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Planview Customer Success Center

December 2021/January 2022 Release Notes


Automated Graduation

Following feedback from some client groups, we have relocated the Automated Idea Graduation setting. The aim is to provide more control of the challenge event lifecycle for innovation teams. There are often scenarios within the process where a "pause" is needed while ideas are evaluated. This update is focused on improving the user experience in that scenario.

Administrators now have access to the setting which can control the ability for ideas to graduate automatically. Previously, this setting was only available to Planview IdeaPlace Administrators. The setting is now available when accessing the Setup Settings menu within Administration.

Automated Idea Graduation Enabled.png

Figure 1 - Checkbox for enabling Automated Graduation

The setting is enabled by default, which means that the ideas automatically graduate according to the configuration that is set in the Graduation Thresholds section.

If this setting is disabled, idea graduation will cease to be automated. All settings configured in the Graduation Thresholds page will no longer result in ideas being graduated. When turned back on (from the disabled state), idea graduation will resume.

User Experience – View Ideas

Increased Idea Number Displayed

When a user accesses the View Ideas page, the default number of ideas that will be displayed has been increased to 27. Previously, it was a setting that capped the display to 9 ideas. This setting update is applied across the instance and will be the same in all challenge events.

Comparable Ideas

Commenting from Lightbox

Following reports of an issue relating to idea commenting through Comparable Ideas, we have investigated and published a fix for the issue.

When accessing an idea using the Comparable Ideas tab, an issue was reporting with regards to commenting on the Comparable Idea via the idea lightbox. Any user that navigated to an idea in the Comparable Ideas tab, then closed the idea before opening another Comparable Idea would see any comment posted be visible on the previous idea they accessed.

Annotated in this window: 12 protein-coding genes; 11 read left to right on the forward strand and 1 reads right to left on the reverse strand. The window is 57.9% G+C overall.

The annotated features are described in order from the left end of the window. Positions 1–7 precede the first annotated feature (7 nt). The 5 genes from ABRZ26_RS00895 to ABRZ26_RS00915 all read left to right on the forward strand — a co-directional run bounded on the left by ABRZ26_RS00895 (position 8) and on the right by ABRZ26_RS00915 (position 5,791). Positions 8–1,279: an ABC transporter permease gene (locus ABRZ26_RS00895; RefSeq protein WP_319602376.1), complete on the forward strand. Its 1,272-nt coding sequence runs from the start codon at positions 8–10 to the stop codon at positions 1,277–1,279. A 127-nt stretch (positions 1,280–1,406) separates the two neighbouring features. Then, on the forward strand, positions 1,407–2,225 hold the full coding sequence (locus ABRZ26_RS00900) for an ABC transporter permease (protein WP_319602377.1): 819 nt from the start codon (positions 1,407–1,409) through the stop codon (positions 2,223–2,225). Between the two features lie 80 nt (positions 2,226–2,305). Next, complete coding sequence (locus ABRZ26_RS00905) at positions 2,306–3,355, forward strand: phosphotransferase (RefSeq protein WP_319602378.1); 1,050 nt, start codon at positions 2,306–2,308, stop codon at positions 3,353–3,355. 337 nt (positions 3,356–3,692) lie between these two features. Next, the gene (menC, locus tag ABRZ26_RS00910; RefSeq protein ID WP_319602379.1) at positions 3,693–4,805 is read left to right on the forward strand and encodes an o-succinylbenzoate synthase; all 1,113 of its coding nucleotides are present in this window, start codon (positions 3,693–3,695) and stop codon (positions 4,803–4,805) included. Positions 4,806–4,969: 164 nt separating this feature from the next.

The behavior has been corrected. Comments posted via the idea lightbox (accessed through Comparable Ideas) will now be published to the correct idea.


Log4J Upgrades

  • Following the release of version 2.17.1, we upgraded to use this version. This removes the vulnerability of a remote code execution attack whereby the attacker (with permission) modifies the logging configuration file. This can be used to construct a malicious configuration using a JDBC appender, which allows the data source to be used to execute a remote code. This issue is fixed by limiting the JNDI data source names to the Java protocol in Log4j2 versions 2.17.1, 2.12.4, and 2.3.2
  • Following the release of version 2.17.0, we upgraded to use this version. This version adds protection from uncontrolled recursion from self-referential lookups. This allowed an attacker with control over Thread Context Map data to cause a denial of service when a crafted string is interpreted. This issue was fixed in Log4j 2.17.0
  • Following the release of version 2.16.0, we upgraded to v2.16.0. This version removes the JNDI classes from Log4J.

Log4J Vulnerability

Following the public reporting of a vulnerability for certain versions of Log4j2, we have upgraded our version to v2.15.0. This remediates a transitive vulnerability on version 2.11.2.

This has been regression tested and confirmed to be working. This remediation was shipped on Wednesday, 15 December 2021. Furthermore, we have reviewed and made necessary changes to the 2.15.0 configuration and determined that current issues impacting 2.15.0 do not apply to our IdeaPlace configuration. 

The IdeaPlace application will upgrade to v2.16.0 (or the current available release) in the weekly upgrade on Wednesday, 22 December 2021. Updates will be provided as the situation develops.

HMTL Code Injection 

Following the identification of an issue relating to the ability to inject HTML code via the user registration page, we have taken action to prevent this.  

During a penetration test, a scenario was identified whereby the user registration fields could be used to inject HTML code. Specifically, this relates to the first and last names on the standard registration page.  

This has been updated so that any attempt to insert HTML code will trigger the following errors to the user: 

First Name contains illegal characters. Access Denied. 
Last Name contains illegal characters. Access Denied.